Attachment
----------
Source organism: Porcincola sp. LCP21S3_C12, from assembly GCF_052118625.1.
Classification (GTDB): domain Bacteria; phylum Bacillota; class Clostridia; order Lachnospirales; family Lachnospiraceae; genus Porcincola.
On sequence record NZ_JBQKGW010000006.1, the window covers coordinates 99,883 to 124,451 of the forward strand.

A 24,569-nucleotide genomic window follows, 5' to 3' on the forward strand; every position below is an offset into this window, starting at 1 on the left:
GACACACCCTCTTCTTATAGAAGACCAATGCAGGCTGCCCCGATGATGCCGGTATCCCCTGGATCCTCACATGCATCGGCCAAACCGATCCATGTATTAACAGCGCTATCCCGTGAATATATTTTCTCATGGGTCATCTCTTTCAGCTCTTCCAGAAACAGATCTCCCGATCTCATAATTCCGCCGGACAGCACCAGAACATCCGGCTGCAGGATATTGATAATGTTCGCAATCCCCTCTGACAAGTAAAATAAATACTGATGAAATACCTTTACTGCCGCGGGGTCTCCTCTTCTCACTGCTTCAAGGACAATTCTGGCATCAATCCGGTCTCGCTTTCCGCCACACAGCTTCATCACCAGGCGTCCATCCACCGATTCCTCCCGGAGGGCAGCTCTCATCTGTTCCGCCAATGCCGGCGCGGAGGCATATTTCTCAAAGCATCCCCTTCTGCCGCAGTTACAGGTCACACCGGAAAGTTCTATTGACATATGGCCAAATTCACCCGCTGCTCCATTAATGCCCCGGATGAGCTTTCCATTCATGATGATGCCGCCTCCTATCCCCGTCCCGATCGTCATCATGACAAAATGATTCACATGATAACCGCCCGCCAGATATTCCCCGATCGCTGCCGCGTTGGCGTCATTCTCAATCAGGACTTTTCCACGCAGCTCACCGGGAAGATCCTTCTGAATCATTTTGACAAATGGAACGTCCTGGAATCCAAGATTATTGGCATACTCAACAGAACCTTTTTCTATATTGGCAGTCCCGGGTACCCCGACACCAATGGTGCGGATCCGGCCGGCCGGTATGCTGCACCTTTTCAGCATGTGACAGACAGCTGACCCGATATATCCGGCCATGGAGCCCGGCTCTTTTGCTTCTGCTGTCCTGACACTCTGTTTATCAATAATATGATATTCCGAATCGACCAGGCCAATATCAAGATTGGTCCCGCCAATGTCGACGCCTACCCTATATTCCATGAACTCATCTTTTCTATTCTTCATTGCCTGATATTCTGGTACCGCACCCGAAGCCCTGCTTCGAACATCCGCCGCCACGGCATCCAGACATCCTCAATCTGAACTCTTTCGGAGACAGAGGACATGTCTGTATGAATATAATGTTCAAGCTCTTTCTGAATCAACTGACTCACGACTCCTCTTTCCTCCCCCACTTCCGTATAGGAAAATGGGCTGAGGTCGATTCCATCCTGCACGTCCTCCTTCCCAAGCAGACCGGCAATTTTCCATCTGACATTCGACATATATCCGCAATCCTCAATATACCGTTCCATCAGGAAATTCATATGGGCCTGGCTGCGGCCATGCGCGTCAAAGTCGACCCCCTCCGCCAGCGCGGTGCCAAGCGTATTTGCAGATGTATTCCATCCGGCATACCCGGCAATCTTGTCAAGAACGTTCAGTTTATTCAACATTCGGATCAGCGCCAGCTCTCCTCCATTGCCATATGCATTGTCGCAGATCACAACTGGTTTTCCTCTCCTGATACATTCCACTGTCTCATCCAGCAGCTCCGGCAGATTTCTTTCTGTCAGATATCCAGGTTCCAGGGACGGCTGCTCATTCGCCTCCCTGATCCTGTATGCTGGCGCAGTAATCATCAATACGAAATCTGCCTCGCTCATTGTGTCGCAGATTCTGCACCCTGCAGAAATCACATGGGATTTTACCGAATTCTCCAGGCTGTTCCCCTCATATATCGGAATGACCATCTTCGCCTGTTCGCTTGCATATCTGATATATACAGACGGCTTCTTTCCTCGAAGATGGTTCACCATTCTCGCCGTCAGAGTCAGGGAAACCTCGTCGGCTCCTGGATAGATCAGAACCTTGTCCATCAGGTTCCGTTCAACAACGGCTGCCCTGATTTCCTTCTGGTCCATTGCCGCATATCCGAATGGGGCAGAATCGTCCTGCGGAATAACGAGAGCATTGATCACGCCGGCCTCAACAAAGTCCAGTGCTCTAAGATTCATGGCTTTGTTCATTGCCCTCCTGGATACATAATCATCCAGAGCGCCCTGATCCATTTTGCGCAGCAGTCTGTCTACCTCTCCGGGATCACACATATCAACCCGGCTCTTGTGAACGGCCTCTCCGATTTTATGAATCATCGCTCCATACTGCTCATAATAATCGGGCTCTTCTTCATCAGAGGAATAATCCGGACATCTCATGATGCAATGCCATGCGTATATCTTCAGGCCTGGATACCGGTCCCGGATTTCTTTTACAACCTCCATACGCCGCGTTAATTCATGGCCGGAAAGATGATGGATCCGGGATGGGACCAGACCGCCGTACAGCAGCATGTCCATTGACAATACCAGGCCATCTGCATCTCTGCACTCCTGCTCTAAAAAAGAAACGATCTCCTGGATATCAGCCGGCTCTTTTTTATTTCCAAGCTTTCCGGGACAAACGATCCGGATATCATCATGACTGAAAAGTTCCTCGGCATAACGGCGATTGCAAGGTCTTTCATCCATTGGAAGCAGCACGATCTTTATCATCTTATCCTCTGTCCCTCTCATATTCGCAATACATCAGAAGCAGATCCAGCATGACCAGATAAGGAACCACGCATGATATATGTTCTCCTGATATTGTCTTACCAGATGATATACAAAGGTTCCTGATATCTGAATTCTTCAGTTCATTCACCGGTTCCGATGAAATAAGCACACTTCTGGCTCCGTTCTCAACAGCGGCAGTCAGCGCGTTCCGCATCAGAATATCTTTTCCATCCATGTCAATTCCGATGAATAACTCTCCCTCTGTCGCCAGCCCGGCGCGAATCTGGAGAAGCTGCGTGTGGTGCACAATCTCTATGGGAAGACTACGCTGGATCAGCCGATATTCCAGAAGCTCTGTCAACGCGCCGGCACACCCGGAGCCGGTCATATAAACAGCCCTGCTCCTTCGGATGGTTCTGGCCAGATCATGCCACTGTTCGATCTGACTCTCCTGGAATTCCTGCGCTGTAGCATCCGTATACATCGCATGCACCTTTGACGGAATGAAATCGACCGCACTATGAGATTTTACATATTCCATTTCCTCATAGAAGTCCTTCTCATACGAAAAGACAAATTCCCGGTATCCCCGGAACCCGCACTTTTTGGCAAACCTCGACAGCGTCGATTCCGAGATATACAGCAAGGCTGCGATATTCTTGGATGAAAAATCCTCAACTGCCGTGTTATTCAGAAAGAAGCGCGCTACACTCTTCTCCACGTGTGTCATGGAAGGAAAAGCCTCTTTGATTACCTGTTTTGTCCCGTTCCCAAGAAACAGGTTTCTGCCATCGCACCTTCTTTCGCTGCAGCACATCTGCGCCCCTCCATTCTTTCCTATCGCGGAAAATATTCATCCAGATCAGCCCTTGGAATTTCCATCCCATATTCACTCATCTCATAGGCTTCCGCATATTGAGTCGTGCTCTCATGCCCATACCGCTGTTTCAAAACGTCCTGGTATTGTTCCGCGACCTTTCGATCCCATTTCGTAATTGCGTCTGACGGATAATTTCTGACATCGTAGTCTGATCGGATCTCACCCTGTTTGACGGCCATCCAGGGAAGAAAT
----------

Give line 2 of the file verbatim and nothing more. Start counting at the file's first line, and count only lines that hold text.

Classification (GTDB): domain Bacteria; phylum Bacillota; class Clostridia; order Lachnospirales; family Lachnospiraceae; genus Porcincola.